Mr Zarif also said in front of lawmakers November 27 that uranium enrichment at the Natanz and Fordow facilities will continue at levels around 3.5-5% purity, but the facilities' capacities will not be expanded.
Over the next six months, Iran is likely to keep its current levels of reactor-grade uranium and refrain from increasing them, because it doesn’t need to. Increased monitoring from international agencies should keep them on their toes.
However, their existing stocks of uranium can still be converted to 20% enrichment - where it would be suitable for weapons-grade - in a timeframe of perhaps only a few months should the regime choose. All the machines necessary for this are already in place, according to assessments.
Analyses by the American Enterprise Institute, the Institute for Science and International Security, and the Nuclear Proliferation Education Centre suggest Iran already has enough enriched uranium to produce seven or eight nuclear weapons if they decide to enrich it further.
None of the provisions in the latest agreement do anything at all to limit the amount of uranium Iran currently possesses. Much of what Iran uses for their reactors is uranium oxide. This can be converted back into the uranium compound known as uranium hexafluoride, or UF6, which can be enriched to weapons-grade.
Ultimately, while Iran wanted to appear to be bowing to harsh sanctions and making significant concessions, Tehran has managed to pull off a huge ideological victory with this deal and the regime is likely to get a popularity boost. The happy crowds in the capital understand the agreement will only suspend Iran’s weapons programme, not end it.
But signing the deal effectively told the Iranians their years of circumventing sanctions would go unpunished. Even more worrisome for international security, in not specifically leaning on the regime to shut down its nuclear programme, and instead only asking for existing facilities to not be increased, western powers are effectively condoning Iran’s nuclear programme.
Just like in North Korea in 1994, when a framework for freezing that country’s nuclear programme was enacted and IAEA inspectors were allowed in, the Geneva agreement for Iran has many gaps. North Korea never quite complied with all of its provisions at the time, even secretly developing a parallel nuclear weapons programme before exploding their own bomb about a decade after. The exact details around Iran’s ability to create a nuclear weapon are still obscure, but that is the problem. The Geneva deal doesn't fill these gaps.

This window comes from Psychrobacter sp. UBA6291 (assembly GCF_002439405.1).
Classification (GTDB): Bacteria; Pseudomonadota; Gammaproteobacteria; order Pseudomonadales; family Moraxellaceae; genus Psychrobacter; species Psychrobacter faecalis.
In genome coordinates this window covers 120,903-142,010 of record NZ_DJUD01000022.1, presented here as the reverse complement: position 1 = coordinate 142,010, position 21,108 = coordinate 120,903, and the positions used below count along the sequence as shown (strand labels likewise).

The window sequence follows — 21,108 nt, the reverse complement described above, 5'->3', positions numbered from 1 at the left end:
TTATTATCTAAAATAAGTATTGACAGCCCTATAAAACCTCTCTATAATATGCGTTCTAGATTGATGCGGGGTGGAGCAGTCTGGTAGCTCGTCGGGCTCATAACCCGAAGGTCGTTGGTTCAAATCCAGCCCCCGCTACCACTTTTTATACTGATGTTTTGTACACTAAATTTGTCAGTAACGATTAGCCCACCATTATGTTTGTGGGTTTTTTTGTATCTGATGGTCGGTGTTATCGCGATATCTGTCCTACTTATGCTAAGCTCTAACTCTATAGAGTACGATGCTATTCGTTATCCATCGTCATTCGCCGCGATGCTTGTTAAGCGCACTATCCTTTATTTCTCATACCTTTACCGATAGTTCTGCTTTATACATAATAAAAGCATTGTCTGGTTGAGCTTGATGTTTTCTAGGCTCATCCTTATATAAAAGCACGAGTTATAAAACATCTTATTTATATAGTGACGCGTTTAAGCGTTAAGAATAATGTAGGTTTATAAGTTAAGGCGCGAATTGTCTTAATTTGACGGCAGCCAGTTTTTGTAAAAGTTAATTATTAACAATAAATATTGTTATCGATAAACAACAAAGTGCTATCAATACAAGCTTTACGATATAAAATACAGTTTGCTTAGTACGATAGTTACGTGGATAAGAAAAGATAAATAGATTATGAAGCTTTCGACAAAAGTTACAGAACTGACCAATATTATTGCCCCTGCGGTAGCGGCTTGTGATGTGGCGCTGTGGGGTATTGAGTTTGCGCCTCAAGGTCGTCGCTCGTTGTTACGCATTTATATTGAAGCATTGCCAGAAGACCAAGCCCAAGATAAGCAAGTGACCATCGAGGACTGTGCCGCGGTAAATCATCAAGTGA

The latest agreement brings Iran and the US closer together, and sets the stage for further steps in the future. Iran’s economy will bounce back, the Islamic regime should be strengthened which may encourage greater civic freedoms, Tehran will enjoy deeper influence around the region, oil prices should drop further, and the precious metals trading market shouldn't feel too much effect once Iran can return to using its own currency again.
However, the deal is a gamble that Iran will adhere to the path set before it and look kindly on a more robust agreement in the future. It is difficult to predict, but the US and western powers might have conceded too much ground in favour of a political quick-fix. The way it stands now, there is nothing compelling Tehran to agree to conditions where its entire nuclear programme will be shut down. Essentially, they can continue on as they please with secret reactors while looking like they are fully complying at known plants.
Most arms control and non-proliferation agreements are intended to be permanent. Things might change as the months progress, but the Geneva deal is of limited duration and everything could revert back to square one in six months.